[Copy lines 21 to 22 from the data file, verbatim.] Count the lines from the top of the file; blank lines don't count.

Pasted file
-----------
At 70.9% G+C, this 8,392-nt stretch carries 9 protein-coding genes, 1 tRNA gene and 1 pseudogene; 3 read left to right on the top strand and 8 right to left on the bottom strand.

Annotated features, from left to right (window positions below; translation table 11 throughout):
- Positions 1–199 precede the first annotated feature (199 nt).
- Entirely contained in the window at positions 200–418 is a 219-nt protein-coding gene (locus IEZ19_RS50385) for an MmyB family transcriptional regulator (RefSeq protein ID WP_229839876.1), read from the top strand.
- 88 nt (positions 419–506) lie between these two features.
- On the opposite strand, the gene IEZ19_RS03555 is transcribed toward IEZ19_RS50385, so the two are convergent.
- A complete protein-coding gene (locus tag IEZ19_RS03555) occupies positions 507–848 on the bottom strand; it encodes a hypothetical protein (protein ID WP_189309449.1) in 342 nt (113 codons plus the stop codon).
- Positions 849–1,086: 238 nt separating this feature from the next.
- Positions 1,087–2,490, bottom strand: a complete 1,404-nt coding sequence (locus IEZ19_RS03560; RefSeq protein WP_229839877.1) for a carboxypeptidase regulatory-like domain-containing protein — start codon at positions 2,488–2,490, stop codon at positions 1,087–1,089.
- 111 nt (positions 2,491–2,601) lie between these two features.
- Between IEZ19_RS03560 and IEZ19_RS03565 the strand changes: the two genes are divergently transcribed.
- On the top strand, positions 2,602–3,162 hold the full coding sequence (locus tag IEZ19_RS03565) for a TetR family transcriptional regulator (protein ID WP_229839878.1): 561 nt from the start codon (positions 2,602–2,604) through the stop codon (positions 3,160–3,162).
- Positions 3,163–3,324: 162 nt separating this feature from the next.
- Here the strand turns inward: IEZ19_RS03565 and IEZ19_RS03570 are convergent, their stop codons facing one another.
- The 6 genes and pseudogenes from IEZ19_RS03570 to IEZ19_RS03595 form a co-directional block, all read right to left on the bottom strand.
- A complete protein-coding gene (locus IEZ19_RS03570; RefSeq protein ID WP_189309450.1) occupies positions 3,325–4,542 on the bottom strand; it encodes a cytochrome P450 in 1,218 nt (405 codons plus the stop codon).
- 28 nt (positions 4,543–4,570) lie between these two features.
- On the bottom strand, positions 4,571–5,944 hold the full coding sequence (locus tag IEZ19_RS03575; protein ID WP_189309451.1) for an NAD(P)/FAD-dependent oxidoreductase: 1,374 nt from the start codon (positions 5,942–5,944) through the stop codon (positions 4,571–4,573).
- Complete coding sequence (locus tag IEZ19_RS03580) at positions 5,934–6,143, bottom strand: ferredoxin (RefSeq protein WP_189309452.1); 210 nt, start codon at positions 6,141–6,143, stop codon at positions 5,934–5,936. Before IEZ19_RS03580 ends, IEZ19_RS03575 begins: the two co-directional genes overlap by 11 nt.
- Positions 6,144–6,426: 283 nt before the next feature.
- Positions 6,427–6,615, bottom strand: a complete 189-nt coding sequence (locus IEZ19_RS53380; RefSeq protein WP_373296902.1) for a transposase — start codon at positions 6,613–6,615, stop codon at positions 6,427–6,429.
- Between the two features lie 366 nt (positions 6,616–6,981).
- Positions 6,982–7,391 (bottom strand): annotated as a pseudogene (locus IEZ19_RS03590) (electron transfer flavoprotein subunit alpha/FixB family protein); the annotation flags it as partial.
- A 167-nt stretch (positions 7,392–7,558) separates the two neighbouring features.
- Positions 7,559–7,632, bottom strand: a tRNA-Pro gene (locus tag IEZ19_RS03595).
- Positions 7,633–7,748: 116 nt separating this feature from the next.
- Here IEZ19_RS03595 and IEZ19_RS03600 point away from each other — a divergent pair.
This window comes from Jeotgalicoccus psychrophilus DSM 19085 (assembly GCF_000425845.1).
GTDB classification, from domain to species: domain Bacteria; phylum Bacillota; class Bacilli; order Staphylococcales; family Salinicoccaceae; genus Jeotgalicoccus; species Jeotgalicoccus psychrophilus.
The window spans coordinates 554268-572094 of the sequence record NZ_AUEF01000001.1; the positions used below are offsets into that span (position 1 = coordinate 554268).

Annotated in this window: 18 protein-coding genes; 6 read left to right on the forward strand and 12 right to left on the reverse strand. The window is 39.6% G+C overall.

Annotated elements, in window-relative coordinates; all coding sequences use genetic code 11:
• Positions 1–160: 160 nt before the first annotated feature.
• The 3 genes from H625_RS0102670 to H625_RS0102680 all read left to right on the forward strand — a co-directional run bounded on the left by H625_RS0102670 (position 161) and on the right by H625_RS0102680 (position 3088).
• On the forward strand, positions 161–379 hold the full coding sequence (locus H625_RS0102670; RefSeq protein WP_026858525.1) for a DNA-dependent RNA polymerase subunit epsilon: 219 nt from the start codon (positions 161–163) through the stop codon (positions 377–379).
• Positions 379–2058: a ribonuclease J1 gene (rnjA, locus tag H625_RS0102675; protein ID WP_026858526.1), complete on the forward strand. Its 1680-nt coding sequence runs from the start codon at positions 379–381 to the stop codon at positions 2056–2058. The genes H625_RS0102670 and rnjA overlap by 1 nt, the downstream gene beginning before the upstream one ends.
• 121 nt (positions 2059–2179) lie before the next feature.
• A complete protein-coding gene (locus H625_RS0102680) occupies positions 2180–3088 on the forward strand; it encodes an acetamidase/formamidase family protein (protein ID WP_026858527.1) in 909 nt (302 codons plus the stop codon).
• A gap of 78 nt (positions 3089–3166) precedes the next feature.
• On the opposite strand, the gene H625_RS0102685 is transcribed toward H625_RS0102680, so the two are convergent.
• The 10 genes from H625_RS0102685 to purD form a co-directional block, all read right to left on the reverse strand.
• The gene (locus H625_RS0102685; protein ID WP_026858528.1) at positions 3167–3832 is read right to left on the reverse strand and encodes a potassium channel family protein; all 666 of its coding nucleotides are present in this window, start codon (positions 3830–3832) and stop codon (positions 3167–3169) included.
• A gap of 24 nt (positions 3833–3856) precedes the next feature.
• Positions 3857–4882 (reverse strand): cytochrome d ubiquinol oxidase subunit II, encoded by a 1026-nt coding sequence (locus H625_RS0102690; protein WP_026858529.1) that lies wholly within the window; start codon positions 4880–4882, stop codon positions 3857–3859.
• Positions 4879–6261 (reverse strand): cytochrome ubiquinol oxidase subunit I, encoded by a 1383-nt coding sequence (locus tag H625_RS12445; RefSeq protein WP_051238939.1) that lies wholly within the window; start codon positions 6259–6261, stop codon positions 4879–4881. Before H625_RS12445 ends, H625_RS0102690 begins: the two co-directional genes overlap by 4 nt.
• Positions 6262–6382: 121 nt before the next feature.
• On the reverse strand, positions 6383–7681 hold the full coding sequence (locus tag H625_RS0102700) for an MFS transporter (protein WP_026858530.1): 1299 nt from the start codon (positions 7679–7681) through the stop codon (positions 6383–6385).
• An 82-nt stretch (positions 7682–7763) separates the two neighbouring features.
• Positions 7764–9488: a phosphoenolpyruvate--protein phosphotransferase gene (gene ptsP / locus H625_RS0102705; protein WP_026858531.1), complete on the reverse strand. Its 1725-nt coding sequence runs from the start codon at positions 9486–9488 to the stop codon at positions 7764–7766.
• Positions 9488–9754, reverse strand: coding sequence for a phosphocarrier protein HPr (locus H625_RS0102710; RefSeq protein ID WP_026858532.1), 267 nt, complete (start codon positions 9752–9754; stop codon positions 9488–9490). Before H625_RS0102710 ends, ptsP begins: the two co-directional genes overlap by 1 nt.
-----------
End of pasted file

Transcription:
- Positions 6,427–6,615, bottom strand: a complete 189-nt coding sequence (locus IEZ19_RS53380; RefSeq protein WP_373296902.1) for a transposase — start codon at positions 6,613–6,615, stop codon at positions 6,427–6,429.
- Between the two features lie 366 nt (positions 6,616–6,981).